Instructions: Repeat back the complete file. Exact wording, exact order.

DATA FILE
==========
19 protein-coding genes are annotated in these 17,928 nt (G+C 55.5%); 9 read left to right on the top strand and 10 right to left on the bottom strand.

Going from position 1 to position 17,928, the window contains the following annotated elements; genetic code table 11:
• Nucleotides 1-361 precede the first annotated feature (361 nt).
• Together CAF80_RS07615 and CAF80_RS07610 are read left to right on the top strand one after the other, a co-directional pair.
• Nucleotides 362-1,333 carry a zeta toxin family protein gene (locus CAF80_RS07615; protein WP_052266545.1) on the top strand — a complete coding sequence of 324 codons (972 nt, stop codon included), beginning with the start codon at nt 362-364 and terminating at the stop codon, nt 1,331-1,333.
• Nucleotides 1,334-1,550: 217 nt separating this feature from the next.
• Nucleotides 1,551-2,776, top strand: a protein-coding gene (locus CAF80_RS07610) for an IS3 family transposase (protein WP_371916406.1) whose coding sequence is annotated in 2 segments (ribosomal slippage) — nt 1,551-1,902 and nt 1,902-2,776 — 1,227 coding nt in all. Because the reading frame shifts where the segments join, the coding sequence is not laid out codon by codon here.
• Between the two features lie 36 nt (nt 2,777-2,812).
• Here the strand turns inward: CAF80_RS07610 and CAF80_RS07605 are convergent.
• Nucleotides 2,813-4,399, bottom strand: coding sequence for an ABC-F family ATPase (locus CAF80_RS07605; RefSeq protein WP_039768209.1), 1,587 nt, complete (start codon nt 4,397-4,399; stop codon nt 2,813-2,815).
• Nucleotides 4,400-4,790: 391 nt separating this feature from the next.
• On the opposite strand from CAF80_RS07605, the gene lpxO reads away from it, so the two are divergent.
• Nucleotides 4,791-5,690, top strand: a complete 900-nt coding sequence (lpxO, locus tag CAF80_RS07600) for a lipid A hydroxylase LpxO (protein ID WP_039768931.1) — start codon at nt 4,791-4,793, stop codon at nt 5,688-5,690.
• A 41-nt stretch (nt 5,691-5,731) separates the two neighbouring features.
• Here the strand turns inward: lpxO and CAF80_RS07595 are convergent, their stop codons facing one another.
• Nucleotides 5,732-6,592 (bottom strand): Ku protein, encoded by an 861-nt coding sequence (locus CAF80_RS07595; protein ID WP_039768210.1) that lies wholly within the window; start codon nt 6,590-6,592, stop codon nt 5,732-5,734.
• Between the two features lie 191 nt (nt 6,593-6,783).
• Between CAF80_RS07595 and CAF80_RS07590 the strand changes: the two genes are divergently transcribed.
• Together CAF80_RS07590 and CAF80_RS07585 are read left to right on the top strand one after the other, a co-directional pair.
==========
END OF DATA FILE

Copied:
19 protein-coding genes are annotated in these 17,928 nt (G+C 55.5%); 9 read left to right on the top strand and 10 right to left on the bottom strand.

Going from position 1 to position 17,928, the window contains the following annotated elements; genetic code table 11:
• Nucleotides 1-361 precede the first annotated feature (361 nt).
• Together CAF80_RS07615 and CAF80_RS07610 are read left to right on the top strand one after the other, a co-directional pair.
• Nucleotides 362-1,333 carry a zeta toxin family protein gene (locus CAF80_RS07615; protein WP_052266545.1) on the top strand — a complete coding sequence of 324 codons (972 nt, stop codon included), beginning with the start codon at nt 362-364 and terminating at the stop codon, nt 1,331-1,333.
• Nucleotides 1,334-1,550: 217 nt separating this feature from the next.
• Nucleotides 1,551-2,776, top strand: a protein-coding gene (locus CAF80_RS07610) for an IS3 family transposase (protein WP_371916406.1) whose coding sequence is annotated in 2 segments (ribosomal slippage) — nt 1,551-1,902 and nt 1,902-2,776 — 1,227 coding nt in all. Because the reading frame shifts where the segments join, the coding sequence is not laid out codon by codon here.
• Between the two features lie 36 nt (nt 2,777-2,812).
• Here the strand turns inward: CAF80_RS07610 and CAF80_RS07605 are convergent.
• Nucleotides 2,813-4,399, bottom strand: coding sequence for an ABC-F family ATPase (locus CAF80_RS07605; RefSeq protein WP_039768209.1), 1,587 nt, complete (start codon nt 4,397-4,399; stop codon nt 2,813-2,815).
• Nucleotides 4,400-4,790: 391 nt separating this feature from the next.
• On the opposite strand from CAF80_RS07605, the gene lpxO reads away from it, so the two are divergent.
• Nucleotides 4,791-5,690, top strand: a complete 900-nt coding sequence (lpxO, locus tag CAF80_RS07600) for a lipid A hydroxylase LpxO (protein ID WP_039768931.1) — start codon at nt 4,791-4,793, stop codon at nt 5,688-5,690.
• A 41-nt stretch (nt 5,691-5,731) separates the two neighbouring features.
• Here the strand turns inward: lpxO and CAF80_RS07595 are convergent, their stop codons facing one another.
• Nucleotides 5,732-6,592 (bottom strand): Ku protein, encoded by an 861-nt coding sequence (locus CAF80_RS07595; protein ID WP_039768210.1) that lies wholly within the window; start codon nt 6,590-6,592, stop codon nt 5,732-5,734.
• Between the two features lie 191 nt (nt 6,593-6,783).
• Between CAF80_RS07595 and CAF80_RS07590 the strand changes: the two genes are divergently transcribed.
• Together CAF80_RS07590 and CAF80_RS07585 are read left to right on the top strand one after the other, a co-directional pair.